Both perennial and annual verbena do great in Oklahoma City. They provide an array of beautiful colors during spring and summer. With just a little extra care now, they will provide that same great color until it gets cold again.
Here are the late Loretta Aaron’s thoughts on the verbena and her tips for how to keep them looking great through our summer heat until next fall:
To fill bare areas, consider the verbena. This is a colorful, low-growing plant for borders or beds, and it can be found in a wide range of colors. I set out just one plant in the early spring to see how it would perform. It has covered an area 30 inches square and is blooming heavily. Keep this one in mind for next spring — it is a great plant for summer bloom! A great variety is the “Homestead” with larger foliage and bloom than other verbena plants.
Verbena plantings have put on a colorful display since spring. Should your verbena appear a bit tired, and bloom has slowed down, and runners are long and “leggy,” just take your grass shears and snip away the faded blooms. At 12-inch intervals, cut back at least halfway. Do not reduce the top growth all at one time. Get the rest two weeks later. This will stimulate new growth and new bloom. Then give them an application of a liquid plant fertilize and watch them come back into fresh heavy bloom! The verbena should bloom until frost.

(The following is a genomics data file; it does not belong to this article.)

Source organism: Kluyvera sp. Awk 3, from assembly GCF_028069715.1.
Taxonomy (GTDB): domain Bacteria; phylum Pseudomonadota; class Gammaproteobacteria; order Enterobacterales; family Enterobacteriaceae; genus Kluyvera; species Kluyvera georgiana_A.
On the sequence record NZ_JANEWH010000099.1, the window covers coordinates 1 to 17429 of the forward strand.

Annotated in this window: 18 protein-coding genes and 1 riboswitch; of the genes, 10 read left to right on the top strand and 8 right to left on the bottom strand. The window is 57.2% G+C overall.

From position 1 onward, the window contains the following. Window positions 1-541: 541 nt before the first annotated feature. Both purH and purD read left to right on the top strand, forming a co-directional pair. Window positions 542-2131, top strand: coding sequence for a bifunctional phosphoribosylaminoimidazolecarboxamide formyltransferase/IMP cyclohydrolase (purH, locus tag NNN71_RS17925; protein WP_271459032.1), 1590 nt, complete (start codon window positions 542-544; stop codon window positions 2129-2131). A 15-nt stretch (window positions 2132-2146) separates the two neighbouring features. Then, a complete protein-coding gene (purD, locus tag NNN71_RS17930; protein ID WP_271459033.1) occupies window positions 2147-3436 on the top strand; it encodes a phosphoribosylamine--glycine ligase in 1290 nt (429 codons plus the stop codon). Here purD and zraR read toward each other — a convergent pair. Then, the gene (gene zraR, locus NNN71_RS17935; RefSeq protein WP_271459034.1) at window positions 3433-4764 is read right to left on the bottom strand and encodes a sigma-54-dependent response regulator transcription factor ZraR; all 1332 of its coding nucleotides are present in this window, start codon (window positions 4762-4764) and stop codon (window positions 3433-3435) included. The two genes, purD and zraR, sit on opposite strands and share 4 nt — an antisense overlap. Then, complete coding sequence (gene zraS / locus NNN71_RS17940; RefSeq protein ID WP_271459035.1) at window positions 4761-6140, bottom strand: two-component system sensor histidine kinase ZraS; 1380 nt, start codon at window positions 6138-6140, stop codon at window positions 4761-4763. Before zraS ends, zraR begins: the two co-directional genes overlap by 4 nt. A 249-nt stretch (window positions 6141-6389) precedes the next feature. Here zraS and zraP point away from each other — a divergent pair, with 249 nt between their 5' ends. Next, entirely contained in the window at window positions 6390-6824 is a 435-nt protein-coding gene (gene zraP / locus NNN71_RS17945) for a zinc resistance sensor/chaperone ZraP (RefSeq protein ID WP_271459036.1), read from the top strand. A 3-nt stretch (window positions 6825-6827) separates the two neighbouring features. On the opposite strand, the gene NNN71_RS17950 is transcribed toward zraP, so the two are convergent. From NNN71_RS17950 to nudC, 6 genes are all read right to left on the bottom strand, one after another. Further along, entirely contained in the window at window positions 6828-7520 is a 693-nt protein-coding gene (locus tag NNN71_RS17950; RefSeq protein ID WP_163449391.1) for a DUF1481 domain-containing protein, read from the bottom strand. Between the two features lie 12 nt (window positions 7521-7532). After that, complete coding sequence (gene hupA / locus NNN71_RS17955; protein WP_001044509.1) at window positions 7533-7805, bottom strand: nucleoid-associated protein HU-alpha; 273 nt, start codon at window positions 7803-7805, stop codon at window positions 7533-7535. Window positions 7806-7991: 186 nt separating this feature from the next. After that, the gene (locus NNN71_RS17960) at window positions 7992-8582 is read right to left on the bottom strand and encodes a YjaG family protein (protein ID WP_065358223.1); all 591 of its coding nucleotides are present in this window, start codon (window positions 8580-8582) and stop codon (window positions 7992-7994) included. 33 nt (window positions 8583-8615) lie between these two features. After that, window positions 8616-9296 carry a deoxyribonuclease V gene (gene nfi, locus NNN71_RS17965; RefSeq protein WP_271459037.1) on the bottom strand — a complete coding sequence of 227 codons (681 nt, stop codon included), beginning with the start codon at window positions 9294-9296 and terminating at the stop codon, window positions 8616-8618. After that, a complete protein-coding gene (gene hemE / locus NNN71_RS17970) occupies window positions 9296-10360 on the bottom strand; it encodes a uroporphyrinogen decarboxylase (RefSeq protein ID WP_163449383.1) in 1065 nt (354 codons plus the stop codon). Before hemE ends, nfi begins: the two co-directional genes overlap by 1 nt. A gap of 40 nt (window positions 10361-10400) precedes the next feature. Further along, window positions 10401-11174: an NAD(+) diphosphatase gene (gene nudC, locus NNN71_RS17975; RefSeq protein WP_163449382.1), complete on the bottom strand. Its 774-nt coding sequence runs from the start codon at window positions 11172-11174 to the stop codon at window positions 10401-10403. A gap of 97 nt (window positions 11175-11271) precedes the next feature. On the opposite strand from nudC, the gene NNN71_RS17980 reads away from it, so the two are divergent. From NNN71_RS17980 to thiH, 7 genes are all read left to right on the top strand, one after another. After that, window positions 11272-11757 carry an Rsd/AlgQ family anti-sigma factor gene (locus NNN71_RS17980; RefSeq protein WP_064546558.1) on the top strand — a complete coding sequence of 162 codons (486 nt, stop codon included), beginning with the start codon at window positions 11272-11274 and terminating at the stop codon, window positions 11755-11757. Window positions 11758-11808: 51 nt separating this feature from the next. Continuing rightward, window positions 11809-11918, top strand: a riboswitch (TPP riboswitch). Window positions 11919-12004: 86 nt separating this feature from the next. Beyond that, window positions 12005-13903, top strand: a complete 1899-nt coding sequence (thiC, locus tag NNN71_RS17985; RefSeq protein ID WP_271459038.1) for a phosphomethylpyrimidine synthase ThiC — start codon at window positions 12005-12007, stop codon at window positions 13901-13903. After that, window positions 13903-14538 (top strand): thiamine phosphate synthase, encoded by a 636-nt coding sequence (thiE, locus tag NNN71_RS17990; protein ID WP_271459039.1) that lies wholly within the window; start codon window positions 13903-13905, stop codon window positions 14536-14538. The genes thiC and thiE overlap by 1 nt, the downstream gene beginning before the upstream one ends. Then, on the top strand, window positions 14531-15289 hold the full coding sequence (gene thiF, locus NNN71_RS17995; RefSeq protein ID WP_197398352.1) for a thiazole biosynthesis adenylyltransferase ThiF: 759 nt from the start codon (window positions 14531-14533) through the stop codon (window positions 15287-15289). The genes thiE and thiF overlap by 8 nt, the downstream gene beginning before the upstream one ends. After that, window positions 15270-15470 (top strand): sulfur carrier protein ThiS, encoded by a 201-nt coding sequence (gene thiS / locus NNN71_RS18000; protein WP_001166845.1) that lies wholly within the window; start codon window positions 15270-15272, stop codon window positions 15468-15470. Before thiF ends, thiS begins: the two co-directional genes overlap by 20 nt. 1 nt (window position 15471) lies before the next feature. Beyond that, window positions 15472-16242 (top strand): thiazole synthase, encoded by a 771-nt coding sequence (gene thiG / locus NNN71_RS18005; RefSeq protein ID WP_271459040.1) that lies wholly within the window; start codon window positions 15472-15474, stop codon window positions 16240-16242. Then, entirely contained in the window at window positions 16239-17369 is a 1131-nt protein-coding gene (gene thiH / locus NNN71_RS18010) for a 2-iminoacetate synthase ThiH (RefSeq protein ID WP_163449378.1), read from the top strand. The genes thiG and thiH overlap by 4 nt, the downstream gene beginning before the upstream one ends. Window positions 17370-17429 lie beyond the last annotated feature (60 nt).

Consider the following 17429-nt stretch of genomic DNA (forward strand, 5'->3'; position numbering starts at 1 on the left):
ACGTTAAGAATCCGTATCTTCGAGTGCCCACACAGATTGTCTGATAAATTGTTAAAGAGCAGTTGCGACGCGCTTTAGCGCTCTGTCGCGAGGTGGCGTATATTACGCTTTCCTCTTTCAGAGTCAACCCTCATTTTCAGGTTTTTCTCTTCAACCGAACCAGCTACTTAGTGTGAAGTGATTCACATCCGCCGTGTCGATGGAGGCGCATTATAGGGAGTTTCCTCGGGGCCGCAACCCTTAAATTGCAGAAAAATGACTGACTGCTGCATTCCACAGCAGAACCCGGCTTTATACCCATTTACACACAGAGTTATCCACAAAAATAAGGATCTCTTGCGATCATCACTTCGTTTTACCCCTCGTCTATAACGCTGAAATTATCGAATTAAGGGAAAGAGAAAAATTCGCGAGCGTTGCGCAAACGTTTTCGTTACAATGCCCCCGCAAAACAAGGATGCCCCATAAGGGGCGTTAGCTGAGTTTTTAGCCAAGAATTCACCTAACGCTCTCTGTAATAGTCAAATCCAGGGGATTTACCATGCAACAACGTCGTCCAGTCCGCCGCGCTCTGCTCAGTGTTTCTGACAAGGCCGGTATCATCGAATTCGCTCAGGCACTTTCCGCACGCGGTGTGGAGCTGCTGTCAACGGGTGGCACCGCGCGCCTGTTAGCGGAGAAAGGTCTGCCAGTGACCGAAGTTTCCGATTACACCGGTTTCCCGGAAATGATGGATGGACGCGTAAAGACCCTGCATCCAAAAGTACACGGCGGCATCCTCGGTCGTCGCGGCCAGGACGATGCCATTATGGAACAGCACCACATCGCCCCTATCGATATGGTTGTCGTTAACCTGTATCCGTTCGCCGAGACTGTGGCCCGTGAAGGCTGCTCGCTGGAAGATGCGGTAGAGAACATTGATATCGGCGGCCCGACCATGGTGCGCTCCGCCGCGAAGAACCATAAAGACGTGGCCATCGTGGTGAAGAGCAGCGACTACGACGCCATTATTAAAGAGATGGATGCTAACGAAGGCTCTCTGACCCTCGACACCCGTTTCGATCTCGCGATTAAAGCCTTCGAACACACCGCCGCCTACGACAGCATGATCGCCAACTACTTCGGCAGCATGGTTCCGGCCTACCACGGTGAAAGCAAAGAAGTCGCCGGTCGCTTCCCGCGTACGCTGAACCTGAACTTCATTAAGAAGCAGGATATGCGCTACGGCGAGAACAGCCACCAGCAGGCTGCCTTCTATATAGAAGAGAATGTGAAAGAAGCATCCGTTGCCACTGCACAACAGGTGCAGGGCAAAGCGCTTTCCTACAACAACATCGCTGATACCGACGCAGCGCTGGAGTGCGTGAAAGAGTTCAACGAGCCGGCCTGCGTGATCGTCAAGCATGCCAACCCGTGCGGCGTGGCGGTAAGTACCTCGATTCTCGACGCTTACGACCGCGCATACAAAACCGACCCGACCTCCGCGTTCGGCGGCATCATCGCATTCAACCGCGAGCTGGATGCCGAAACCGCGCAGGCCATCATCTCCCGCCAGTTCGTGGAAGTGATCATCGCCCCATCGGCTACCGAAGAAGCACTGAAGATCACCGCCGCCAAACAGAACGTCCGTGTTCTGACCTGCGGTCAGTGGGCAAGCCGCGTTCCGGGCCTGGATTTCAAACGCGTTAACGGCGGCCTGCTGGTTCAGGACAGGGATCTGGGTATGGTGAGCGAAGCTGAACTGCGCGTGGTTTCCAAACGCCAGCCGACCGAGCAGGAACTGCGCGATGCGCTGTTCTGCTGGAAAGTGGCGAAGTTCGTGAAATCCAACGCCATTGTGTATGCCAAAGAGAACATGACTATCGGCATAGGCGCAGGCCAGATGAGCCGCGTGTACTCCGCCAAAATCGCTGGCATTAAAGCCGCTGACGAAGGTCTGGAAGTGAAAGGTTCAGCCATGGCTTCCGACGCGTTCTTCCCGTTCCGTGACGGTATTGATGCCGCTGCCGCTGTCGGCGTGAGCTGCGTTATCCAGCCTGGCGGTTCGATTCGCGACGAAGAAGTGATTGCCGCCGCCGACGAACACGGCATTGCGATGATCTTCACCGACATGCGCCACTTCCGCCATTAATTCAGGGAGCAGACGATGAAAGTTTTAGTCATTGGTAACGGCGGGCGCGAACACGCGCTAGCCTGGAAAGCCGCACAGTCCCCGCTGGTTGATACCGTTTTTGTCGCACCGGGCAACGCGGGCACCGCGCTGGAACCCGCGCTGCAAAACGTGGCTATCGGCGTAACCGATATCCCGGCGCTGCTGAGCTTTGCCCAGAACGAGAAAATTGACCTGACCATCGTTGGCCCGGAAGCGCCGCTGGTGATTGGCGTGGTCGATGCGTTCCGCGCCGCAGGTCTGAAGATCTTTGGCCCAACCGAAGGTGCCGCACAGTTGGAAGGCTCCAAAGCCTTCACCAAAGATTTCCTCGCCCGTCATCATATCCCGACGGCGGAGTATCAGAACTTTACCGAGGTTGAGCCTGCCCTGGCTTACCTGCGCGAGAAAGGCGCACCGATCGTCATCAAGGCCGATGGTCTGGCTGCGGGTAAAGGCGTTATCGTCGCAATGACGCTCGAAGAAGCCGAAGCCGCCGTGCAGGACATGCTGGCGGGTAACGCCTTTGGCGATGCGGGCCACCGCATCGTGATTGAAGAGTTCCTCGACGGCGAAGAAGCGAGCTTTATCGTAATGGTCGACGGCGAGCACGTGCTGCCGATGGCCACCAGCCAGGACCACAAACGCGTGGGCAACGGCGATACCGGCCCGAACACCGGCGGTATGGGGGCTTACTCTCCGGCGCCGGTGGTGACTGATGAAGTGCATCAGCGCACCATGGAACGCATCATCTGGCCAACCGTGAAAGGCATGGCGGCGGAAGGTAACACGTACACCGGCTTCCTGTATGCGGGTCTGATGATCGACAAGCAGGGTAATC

Verbena are full-sun plants and prefer to be watered by placing a hose on the soil and allowing the water to slowly trickle. Keep foliage as dry as possible as these plants are susceptible to mildew. If you find the gray film of mildew present, use a fungicide for control. The only other problem is red spider mite, which shows up as mottled gray foliage with a web on the underside. Talk to your local nurseryman about how to control red spider mite if it shows up in your garden.
Perennial verbena are easy to carry over from year to year. Just allow the top growth to remain until April 1 next spring. Then remove the old top growth and in just a few weeks, the planting will be in full bloom again. I have had the same plantings come back for the past 20 years, and in my garden it performs as a perennial.
For 21 years, Loretta Aaron, an Oklahoma City gardening expert, was a beloved and well-known gardening columnist for The Oklahoman. Loretta died in 2009. With the permission of Loretta’s family, we reprint some of Loretta’s words of gardening wisdom.
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